The Beautiful Ozarks

I love traveling the winding dirt roads through the Ozark hills where homesteads, farms, and woodlands passed down through the generations form the landscape for my Waterside Kennels series. When I can’t get out to explore on my own, I find inspiration in the tales and photos of people like Jim Warnock, author, photographer, and avid trail trekker. In addition to many articles on hiking and travel published in regional magazines, he also authored the book Five Star Trails: The Ozarks which is a “must have” resource for anyone interested in hiking.

I turned to Jim for advice while I was writing Dangerous Deeds and his thoughtful suggestions provided the details I needed when crafting trail scenes. I also drew inspiration from his photographs. Here are a few from one of Jim’s 2013 adventures; you can read the entire post here. I hope this inspires you to go out and explore, wherever you are!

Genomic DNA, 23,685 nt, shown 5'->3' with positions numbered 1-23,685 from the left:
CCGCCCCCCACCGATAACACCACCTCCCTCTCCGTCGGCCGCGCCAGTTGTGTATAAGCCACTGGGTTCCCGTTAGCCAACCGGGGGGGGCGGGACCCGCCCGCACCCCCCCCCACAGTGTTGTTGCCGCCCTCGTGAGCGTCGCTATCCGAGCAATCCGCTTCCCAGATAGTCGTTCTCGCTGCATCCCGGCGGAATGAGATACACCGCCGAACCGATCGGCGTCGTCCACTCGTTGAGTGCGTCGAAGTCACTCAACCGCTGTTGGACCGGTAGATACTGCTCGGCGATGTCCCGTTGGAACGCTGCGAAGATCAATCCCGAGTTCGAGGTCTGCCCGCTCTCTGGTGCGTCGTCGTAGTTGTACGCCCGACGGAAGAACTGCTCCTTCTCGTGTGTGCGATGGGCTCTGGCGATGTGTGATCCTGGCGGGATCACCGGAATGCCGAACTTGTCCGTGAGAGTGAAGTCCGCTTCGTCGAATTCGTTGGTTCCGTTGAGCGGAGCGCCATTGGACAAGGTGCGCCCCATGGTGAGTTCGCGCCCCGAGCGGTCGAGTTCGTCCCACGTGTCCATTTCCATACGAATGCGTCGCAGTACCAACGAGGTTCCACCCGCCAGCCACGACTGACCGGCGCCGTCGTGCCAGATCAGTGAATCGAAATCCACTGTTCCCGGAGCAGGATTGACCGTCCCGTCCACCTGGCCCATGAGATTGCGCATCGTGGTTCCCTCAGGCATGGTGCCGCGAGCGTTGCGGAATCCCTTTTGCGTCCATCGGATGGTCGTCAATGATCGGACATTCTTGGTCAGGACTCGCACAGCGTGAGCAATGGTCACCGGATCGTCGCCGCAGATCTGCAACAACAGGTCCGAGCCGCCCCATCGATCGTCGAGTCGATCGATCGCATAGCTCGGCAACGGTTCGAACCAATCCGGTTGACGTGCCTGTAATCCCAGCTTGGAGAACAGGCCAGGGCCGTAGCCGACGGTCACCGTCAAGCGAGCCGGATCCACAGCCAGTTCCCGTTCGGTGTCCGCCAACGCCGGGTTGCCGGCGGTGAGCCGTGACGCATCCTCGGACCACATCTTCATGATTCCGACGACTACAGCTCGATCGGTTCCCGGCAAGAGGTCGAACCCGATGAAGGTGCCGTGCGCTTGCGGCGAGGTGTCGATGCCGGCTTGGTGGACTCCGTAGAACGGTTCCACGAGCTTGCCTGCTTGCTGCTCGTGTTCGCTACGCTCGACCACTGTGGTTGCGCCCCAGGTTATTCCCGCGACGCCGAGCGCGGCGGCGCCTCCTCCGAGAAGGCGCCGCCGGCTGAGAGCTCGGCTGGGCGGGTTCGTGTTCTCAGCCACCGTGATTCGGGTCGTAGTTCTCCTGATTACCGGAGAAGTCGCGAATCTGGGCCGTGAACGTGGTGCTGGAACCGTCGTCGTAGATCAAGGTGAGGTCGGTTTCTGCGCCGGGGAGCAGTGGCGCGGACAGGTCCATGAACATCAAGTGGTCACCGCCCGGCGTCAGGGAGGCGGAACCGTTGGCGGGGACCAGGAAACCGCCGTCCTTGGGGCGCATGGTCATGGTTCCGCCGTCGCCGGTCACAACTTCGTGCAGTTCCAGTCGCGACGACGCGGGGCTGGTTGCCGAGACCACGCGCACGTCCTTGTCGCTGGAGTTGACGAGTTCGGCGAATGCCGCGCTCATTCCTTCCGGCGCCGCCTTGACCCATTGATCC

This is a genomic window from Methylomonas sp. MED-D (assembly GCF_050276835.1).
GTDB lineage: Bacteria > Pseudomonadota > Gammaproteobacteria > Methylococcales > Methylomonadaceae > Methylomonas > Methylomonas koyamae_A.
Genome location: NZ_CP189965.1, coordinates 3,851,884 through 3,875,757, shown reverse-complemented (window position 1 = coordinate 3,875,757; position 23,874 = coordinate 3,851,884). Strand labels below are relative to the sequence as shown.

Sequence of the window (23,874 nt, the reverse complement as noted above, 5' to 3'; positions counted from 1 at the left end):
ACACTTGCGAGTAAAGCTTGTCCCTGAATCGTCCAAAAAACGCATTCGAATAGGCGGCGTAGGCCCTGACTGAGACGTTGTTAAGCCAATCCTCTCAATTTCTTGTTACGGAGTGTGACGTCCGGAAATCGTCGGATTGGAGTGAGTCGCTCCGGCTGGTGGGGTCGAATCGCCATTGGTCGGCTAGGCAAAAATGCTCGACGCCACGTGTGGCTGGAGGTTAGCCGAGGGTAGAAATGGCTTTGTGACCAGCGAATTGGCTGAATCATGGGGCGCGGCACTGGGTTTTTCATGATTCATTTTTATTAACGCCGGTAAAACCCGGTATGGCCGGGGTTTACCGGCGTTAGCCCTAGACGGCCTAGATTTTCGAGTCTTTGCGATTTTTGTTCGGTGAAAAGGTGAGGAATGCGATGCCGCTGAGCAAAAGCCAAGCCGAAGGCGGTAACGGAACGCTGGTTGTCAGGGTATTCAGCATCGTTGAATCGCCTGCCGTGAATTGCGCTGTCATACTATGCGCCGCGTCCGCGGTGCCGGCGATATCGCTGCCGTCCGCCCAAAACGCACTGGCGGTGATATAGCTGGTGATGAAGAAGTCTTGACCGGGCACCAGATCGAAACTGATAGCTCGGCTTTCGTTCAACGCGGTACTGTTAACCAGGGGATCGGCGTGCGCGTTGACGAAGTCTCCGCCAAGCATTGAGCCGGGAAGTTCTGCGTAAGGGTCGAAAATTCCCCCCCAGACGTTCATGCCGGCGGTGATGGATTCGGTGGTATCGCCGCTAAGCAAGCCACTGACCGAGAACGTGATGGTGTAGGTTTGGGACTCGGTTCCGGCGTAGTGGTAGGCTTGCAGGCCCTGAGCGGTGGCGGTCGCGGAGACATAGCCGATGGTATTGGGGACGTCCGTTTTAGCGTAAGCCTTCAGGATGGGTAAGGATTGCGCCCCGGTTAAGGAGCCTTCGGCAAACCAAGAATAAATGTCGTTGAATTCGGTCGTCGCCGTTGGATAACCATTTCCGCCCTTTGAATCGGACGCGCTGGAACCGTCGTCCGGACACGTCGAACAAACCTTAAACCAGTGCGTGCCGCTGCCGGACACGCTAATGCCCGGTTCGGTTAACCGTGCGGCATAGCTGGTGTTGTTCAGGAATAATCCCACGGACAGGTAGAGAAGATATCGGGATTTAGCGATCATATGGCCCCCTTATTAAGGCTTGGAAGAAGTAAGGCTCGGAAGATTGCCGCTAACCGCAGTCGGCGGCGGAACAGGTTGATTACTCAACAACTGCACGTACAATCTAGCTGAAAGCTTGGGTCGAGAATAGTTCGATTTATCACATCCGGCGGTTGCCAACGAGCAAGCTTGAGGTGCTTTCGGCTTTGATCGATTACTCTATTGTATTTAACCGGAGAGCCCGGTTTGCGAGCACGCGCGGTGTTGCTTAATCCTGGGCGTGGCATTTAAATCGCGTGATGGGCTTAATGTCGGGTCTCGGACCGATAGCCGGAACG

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The trail passes the oldest known structure along the Buffalo River.  Built by Alvin and Greenberry Parker between 1847 and 1849, the structure is now known as the Parker-Hickman cabin because it was occupied by the Hickman family from 1912 to 1978.

Parker-Hickman Cabin

Jim shared this bit about the cabin from Ken Smith’s Buffalo River Handbook:

Newspapers and magazines were used to cover the inner walls and some print can still be read. Mud and wood pieces were used to fill between some of the large timbers.  The cabin was skillfully built with precisely cut half-dovetailed log corner joints.

As shown in these two photographs, the wall coverings still exist (click on image to enlarge the view):

 

 

Video lovers will appreciate this 7-minute virtual tour of the beautiful Ozarks:

When not hiking and writing about trails, Jim might be found maintaining his adopted 4-mile section of the Ozark Highlands Trail from Jack Creek to Dockery Gap. He shares many of his trail adventures with his black Lab, Hiker-dog. (I shared part of Hiker-dog’s rescue story here and here.)

Want more beautiful photographs and stories? Be sure to check out Jim’s blog at https://ozarkmountainhiker.com/.

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